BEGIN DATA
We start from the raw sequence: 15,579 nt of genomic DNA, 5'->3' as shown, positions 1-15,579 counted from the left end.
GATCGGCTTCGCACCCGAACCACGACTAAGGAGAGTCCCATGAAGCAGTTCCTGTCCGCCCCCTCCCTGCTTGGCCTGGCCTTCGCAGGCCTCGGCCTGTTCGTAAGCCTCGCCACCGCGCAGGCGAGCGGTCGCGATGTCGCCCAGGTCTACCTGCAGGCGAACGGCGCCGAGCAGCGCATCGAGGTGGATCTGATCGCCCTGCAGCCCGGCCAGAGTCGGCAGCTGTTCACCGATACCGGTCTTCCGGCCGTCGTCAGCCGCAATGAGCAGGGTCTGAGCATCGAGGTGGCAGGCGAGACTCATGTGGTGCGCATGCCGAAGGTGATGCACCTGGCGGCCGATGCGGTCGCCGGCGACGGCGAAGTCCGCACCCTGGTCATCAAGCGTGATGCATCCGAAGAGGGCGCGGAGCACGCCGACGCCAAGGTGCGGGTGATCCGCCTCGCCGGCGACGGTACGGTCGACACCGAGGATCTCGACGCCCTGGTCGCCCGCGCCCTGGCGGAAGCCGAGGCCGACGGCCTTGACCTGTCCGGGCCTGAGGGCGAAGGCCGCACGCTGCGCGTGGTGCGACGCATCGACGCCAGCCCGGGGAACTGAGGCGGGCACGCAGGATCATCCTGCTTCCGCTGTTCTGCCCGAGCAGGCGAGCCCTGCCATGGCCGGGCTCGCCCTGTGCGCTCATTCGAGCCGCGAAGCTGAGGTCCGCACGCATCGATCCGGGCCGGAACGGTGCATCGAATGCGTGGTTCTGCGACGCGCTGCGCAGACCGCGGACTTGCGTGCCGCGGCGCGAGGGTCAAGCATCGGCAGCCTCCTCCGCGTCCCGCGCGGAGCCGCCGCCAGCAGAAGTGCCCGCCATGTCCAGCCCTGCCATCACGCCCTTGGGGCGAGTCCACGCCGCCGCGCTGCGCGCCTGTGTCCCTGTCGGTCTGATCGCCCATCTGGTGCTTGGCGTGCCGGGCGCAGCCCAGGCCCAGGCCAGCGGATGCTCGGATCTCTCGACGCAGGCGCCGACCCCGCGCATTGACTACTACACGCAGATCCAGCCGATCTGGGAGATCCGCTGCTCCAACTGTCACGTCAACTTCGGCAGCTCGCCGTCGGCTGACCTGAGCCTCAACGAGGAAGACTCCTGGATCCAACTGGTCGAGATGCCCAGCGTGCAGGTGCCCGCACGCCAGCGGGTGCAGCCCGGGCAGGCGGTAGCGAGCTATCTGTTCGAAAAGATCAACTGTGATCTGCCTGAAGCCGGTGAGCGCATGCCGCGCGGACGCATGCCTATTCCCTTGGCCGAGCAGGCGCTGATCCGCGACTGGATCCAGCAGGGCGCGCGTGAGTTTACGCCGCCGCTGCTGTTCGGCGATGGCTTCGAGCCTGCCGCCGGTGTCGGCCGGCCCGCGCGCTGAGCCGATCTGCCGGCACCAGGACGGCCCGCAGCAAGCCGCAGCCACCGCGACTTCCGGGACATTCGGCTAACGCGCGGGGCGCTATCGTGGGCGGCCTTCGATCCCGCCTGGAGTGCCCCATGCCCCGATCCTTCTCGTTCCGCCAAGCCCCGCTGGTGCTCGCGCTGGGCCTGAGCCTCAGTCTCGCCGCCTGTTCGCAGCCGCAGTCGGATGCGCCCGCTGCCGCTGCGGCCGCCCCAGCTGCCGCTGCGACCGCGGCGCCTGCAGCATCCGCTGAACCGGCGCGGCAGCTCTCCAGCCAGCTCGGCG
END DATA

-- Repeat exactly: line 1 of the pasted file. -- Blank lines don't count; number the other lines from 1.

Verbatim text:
We start from the raw sequence: 15,579 nt of genomic DNA, 5'->3' as shown, positions 1-15,579 counted from the left end.